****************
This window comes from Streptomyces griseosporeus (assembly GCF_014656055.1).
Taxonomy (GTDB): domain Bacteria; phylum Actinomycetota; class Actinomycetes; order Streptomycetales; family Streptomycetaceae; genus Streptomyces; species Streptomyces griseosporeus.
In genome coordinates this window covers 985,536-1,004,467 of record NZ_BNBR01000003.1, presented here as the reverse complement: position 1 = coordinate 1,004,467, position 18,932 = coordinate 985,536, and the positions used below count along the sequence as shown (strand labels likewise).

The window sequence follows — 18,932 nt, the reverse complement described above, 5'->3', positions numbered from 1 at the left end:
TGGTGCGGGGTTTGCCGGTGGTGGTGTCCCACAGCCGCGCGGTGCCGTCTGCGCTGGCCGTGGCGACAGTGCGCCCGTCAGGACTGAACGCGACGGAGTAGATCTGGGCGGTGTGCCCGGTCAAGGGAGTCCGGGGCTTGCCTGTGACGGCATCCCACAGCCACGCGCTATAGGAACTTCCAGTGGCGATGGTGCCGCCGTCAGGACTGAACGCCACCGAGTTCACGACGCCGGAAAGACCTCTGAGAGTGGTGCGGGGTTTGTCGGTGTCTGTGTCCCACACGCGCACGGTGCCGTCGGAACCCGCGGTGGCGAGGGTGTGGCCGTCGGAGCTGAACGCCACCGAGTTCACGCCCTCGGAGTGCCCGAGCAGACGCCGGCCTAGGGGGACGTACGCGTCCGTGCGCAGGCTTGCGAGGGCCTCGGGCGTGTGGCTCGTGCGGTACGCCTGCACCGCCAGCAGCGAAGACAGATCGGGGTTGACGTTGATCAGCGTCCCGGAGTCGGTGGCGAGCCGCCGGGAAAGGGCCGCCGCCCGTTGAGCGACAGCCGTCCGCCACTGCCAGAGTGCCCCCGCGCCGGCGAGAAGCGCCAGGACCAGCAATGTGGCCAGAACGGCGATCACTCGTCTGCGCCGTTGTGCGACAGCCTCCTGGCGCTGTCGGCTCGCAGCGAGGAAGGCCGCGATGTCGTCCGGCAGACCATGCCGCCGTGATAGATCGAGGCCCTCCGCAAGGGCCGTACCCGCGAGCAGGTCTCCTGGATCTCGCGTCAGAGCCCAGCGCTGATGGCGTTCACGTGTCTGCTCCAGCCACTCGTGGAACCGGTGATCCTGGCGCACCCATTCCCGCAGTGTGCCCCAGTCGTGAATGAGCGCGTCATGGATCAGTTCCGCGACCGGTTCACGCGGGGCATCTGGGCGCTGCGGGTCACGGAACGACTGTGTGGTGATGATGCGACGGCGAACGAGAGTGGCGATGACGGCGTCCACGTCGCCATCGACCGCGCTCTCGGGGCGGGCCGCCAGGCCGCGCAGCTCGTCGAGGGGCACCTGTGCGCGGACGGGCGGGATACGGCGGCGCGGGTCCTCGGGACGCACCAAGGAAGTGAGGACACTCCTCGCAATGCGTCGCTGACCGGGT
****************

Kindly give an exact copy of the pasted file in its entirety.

This window comes from Streptomyces griseosporeus (assembly GCF_014656055.1).
Taxonomy (GTDB): domain Bacteria; phylum Actinomycetota; class Actinomycetes; order Streptomycetales; family Streptomycetaceae; genus Streptomyces; species Streptomyces griseosporeus.
In genome coordinates this window covers 985,536-1,004,467 of record NZ_BNBR01000003.1, presented here as the reverse complement: position 1 = coordinate 1,004,467, position 18,932 = coordinate 985,536, and the positions used below count along the sequence as shown (strand labels likewise).

The window sequence follows — 18,932 nt, the reverse complement described above, 5'->3', positions numbered from 1 at the left end:
TGGTGCGGGGTTTGCCGGTGGTGGTGTCCCACAGCCGCGCGGTGCCGTCTGCGCTGGCCGTGGCGACAGTGCGCCCGTCAGGACTGAACGCGACGGAGTAGATCTGGGCGGTGTGCCCGGTCAAGGGAGTCCGGGGCTTGCCTGTGACGGCATCCCACAGCCACGCGCTATAGGAACTTCCAGTGGCGATGGTGCCGCCGTCAGGACTGAACGCCACCGAGTTCACGACGCCGGAAAGACCTCTGAGAGTGGTGCGGGGTTTGTCGGTGTCTGTGTCCCACACGCGCACGGTGCCGTCGGAACCCGCGGTGGCGAGGGTGTGGCCGTCGGAGCTGAACGCCACCGAGTTCACGCCCTCGGAGTGCCCGAGCAGACGCCGGCCTAGGGGGACGTACGCGTCCGTGCGCAGGCTTGCGAGGGCCTCGGGCGTGTGGCTCGTGCGGTACGCCTGCACCGCCAGCAGCGAAGACAGATCGGGGTTGACGTTGATCAGCGTCCCGGAGTCGGTGGCGAGCCGCCGGGAAAGGGCCGCCGCCCGTTGAGCGACAGCCGTCCGCCACTGCCAGAGTGCCCCCGCGCCGGCGAGAAGCGCCAGGACCAGCAATGTGGCCAGAACGGCGATCACTCGTCTGCGCCGTTGTGCGACAGCCTCCTGGCGCTGTCGGCTCGCAGCGAGGAAGGCCGCGATGTCGTCCGGCAGACCATGCCGCCGTGATAGATCGAGGCCCTCCGCAAGGGCCGTACCCGCGAGCAGGTCTCCTGGATCTCGCGTCAGAGCCCAGCGCTGATGGCGTTCACGTGTCTGCTCCAGCCACTCGTGGAACCGGTGATCCTGGCGCACCCATTCCCGCAGTGTGCCCCAGTCGTGAATGAGCGCGTCATGGATCAGTTCCGCGACCGGTTCACGCGGGGCATCTGGGCGCTGCGGGTCACGGAACGACTGTGTGGTGATGATGCGACGGCGAACGAGAGTGGCGATGACGGCGTCCACGTCGCCATCGACCGCGCTCTCGGGGCGGGCCGCCAGGCCGCGCAGCTCGTCGAGGGGCACCTGTGCGCGGACGGGCGGGATACGGCGGCGCGGGTCCTCGGGACGCACCAAGGAAGTGAGGACACTCCTCGCAATGCGTCGCTGACCGGGT